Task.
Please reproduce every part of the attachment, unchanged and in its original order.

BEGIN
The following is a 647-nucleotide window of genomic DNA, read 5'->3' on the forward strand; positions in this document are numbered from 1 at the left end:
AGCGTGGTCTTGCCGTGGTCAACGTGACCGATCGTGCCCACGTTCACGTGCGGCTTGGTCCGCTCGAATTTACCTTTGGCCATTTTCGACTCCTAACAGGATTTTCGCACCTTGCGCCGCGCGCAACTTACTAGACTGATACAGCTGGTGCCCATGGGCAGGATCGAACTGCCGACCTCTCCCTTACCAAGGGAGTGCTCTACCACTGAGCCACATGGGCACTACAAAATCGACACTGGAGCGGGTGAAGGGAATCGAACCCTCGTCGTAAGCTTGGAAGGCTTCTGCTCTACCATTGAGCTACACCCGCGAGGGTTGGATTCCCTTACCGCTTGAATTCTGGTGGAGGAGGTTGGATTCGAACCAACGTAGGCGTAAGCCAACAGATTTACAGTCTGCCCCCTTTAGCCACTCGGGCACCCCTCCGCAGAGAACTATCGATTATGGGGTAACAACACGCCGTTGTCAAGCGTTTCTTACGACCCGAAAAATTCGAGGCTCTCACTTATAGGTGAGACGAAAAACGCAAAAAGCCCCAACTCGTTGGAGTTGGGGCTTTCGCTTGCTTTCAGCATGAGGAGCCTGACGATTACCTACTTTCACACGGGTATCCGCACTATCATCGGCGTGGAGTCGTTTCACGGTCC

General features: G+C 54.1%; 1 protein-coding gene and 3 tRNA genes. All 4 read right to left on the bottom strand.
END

The following is a 647-nucleotide window of genomic DNA, read 5'->3' on the forward strand; positions in this document are numbered from 1 at the left end:
AGCGTGGTCTTGCCGTGGTCAACGTGACCGATCGTGCCCACGTTCACGTGCGGCTTGGTCCGCTCGAATTTACCTTTGGCCATTTTCGACTCCTAACAGGATTTTCGCACCTTGCGCCGCGCGCAACTTACTAGACTGATACAGCTGGTGCCCATGGGCAGGATCGAACTGCCGACCTCTCCCTTACCAAGGGAGTGCTCTACCACTGAGCCACATGGGCACTACAAAATCGACACTGGAGCGGGTGAAGGGAATCGAACCCTCGTCGTAAGCTTGGAAGGCTTCTGCTCTACCATTGAGCTACACCCGCGAGGGTTGGATTCCCTTACCGCTTGAATTCTGGTGGAGGAGGTTGGATTCGAACCAACGTAGGCGTAAGCCAACAGATTTACAGTCTGCCCCCTTTAGCCACTCGGGCACCCCTCCGCAGAGAACTATCGATTATGGGGTAACAACACGCCGTTGTCAAGCGTTTCTTACGACCCGAAAAATTCGAGGCTCTCACTTATAGGTGAGACGAAAAACGCAAAAAGCCCCAACTCGTTGGAGTTGGGGCTTTCGCTTGCTTTCAGCATGAGGAGCCTGACGATTACCTACTTTCACACGGGTATCCGCACTATCATCGGCGTGGAGTCGTTTCACGGTCC

General features: G+C 54.1%; 1 protein-coding gene and 3 tRNA genes. All 4 read right to left on the bottom strand.